International experience In 2015, the European Court of Justice ruled that Bitcoin transactions ‘are exempt from VAT (value-added tax) under the provision concerning transactions relating to currency, bank notes and coins used as legal tender’.19

In Japan, Bitcoin is officially recognized as a payment method, with the sale of Bitcoin exempted from consumption tax as of 1 July 2017.20

In the United States, however, the Internal Revenue Service (IRS) issued a notice in 2014 providing that ‘virtual currency is treated as property for U.S. federal tax purposes’ and is therefore subject to capital gains tax.21

Policy position of non-government parties/independents At the time of writing, non-government parties and independents have not commented publicly, other than as members of the Senate Economics References Committee Inquiry into Digital Currency.

14. Productivity Commission (PC), Business set-up, transfer and closure, Inquiry report, 75, PC, Canberra, 30 September 2015, Recommendation 9.4 at p. 32. 15. Ibid., p. 241. 16. Australian Government, Backing Australian FinTech, Treasury, Canberra, March 2016, p. 22 17. K O’Dwyer (Minister for Small Business and Assistant Treasurer), Government response to Senate inquiry into digital currency, media release,

5 May 2016. 18. Australian Government, Budget measures: budget paper no. 2, 2017-18, p. 22. 19. Court of Justice of the European Union, The exchange of traditional currencies for units of the ‘bitcoin’ virtual currency is exempt from VAT,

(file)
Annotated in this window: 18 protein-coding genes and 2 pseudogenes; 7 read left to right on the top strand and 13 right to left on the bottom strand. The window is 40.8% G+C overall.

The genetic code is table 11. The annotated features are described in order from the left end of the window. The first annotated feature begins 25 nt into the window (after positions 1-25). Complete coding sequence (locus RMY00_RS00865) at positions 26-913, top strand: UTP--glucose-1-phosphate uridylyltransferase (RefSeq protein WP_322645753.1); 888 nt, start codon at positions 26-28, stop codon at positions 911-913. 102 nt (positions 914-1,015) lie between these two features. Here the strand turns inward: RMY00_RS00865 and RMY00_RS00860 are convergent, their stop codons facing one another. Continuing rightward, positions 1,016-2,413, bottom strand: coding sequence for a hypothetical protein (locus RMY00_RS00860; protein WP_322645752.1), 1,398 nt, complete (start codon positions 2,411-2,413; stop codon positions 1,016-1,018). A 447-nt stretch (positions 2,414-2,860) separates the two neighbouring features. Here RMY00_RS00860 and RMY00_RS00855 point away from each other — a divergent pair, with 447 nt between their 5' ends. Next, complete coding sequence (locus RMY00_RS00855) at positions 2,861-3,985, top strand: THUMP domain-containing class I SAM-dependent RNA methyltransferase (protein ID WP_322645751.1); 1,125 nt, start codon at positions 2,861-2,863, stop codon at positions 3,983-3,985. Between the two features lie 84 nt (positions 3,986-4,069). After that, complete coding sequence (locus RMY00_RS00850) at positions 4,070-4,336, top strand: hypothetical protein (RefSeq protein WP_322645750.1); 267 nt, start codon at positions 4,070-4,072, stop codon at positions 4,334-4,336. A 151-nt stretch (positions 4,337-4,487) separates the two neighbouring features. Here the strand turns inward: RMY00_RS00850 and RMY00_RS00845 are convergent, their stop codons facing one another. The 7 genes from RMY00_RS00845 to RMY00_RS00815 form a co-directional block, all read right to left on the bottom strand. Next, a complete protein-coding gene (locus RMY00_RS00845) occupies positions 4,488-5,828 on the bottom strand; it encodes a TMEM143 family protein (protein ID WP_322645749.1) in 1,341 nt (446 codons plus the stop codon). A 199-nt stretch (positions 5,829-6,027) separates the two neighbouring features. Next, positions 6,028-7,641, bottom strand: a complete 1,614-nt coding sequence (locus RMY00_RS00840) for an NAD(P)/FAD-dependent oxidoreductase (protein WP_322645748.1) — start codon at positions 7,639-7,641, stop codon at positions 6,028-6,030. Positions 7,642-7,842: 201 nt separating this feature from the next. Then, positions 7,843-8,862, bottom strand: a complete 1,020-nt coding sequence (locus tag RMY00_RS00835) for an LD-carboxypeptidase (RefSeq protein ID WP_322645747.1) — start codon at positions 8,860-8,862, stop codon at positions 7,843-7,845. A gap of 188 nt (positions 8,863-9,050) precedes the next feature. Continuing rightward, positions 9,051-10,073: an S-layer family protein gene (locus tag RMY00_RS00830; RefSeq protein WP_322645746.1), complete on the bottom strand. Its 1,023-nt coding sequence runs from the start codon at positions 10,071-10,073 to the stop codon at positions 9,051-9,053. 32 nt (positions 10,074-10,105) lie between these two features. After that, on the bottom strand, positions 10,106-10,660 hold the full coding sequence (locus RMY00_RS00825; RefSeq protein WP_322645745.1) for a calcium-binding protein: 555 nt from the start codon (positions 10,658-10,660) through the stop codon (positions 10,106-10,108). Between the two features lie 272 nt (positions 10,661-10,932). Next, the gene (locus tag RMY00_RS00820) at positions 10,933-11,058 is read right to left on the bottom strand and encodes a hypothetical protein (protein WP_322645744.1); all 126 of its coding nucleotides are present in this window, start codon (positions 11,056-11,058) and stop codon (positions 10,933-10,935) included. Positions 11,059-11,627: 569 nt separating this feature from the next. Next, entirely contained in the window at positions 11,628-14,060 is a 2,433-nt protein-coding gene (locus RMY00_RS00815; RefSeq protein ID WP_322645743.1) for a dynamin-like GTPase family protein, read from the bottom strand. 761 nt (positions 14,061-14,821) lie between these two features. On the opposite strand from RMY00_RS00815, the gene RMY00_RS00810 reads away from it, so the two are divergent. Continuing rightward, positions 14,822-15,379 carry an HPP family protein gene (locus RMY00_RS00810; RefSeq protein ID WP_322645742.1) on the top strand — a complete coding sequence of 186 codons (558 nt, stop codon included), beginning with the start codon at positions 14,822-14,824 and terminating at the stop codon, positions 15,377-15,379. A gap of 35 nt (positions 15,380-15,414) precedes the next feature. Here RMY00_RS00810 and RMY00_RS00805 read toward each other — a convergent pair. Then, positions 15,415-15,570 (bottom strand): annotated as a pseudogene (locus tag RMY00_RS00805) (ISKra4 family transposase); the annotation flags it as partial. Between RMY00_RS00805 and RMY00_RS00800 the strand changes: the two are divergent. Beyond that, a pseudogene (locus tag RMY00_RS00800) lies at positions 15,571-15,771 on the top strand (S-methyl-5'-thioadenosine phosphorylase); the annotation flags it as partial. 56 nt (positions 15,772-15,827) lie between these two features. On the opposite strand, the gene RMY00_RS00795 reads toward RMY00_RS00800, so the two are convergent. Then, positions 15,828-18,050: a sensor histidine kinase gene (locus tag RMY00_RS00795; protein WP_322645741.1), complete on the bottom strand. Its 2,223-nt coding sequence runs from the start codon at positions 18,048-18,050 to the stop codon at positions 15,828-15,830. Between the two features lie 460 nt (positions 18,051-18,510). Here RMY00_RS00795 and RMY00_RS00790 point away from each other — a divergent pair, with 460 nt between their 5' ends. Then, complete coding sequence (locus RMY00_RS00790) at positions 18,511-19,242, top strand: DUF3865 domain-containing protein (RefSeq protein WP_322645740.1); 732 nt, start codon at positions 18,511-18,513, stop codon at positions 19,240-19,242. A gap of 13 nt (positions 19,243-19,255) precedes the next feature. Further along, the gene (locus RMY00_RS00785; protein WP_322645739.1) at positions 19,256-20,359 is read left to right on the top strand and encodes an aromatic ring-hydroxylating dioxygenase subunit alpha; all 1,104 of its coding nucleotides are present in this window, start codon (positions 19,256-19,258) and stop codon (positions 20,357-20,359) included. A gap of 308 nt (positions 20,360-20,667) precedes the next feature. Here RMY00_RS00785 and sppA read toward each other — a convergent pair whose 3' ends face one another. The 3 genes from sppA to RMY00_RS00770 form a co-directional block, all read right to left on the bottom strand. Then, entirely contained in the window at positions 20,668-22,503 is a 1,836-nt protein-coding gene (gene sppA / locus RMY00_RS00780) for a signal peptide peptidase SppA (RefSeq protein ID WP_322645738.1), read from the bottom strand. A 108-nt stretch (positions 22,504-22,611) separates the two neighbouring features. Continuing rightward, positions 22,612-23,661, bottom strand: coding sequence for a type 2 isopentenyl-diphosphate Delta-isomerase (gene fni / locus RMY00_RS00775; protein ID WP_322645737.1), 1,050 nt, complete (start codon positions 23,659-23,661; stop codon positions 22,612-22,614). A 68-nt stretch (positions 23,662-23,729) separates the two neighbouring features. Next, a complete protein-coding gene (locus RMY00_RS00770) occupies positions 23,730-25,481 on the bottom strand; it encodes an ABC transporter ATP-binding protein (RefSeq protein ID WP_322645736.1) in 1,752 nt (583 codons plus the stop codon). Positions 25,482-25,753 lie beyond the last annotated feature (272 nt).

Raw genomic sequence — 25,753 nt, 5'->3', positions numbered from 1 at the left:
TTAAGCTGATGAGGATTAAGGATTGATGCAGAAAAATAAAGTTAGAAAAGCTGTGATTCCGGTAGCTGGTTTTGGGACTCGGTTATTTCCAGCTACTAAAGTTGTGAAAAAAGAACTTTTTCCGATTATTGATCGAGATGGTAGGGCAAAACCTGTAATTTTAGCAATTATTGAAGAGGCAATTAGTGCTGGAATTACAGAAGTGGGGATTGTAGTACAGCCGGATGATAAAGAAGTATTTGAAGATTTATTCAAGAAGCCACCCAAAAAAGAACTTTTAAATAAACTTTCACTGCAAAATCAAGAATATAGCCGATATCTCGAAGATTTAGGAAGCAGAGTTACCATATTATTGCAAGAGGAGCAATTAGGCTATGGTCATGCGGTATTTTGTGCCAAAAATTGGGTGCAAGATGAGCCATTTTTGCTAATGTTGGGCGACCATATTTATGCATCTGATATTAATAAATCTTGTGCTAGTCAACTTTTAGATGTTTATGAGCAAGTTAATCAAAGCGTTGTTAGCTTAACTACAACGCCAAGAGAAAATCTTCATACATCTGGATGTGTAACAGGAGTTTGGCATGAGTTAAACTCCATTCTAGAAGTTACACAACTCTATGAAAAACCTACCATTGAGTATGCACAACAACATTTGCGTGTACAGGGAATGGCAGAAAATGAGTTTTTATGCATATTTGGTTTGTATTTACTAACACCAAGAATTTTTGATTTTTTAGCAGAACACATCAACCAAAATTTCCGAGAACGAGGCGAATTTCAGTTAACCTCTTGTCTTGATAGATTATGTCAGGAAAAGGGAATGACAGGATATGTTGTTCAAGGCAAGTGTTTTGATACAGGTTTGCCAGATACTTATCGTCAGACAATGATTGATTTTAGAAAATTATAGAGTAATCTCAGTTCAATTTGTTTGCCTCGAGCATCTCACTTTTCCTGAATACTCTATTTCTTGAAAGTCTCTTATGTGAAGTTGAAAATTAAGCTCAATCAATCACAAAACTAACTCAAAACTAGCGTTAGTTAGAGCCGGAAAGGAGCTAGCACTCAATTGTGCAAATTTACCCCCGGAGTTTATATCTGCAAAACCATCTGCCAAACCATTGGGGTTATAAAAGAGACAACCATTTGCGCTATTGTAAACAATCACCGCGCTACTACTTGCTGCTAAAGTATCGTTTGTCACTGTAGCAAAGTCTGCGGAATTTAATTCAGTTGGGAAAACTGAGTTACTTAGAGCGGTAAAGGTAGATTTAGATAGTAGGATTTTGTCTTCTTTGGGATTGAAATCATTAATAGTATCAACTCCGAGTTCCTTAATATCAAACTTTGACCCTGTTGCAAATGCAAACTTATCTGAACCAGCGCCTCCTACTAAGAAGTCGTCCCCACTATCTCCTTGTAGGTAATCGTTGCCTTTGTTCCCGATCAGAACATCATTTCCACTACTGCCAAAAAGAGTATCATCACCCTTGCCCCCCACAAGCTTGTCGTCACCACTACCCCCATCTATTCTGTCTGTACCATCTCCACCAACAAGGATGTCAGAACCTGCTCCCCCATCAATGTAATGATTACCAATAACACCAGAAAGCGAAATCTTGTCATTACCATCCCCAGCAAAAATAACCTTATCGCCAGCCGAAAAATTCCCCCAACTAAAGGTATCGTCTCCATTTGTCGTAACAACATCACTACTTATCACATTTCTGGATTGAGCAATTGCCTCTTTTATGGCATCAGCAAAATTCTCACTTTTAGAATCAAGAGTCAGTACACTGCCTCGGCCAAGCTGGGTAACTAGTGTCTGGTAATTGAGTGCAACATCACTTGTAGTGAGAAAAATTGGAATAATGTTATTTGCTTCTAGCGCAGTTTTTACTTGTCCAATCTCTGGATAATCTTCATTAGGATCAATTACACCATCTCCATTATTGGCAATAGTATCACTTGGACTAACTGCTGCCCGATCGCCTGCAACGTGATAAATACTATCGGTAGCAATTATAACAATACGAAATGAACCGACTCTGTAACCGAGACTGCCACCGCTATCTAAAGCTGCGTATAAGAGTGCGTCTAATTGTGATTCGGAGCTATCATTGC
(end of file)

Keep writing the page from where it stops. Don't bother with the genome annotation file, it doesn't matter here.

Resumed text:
128/15, media release, Luxembourg, 22 October 2015. 20. On March 27, the Japanese National Diet passed the 2017 tax reform bills which include amendments to the Fund Settlement Law to define virtual currency as a means of settlement. See Deloitte, ‘Japan: 2017 tax reform proposals’, Inbound Tax Alert, 19, December 2016. 21. Internal Revenue Service (IRS), Notice 2014-21, IRS, Washington, DC., 25 March 2014.

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Position of major interest groups There were 48 submissions to the Senate Inquiry into Digital Currency. Some of these have been referred to above. Where reference was made to the GST treatment of bitcoin, there appeared to be a consensus. In their submission, the Institute of Public Affairs (IPA):

… share[d] the concerns expressed by some Bitcoin exchange vendors that the ATO’s requirement that GST be imposed upon Bitcoin transactions could stifle the development of this technology. 22

CoinJar, an Australian digital finance startup argued that the requirement for bitcoin gateway companies to charge customers GST had rendered them uncompetitive against non-Australian rivals.23 Following the Australian Taxation Office (ATO) ruling in 2014, CoinJar relocated to the United Kingdom.24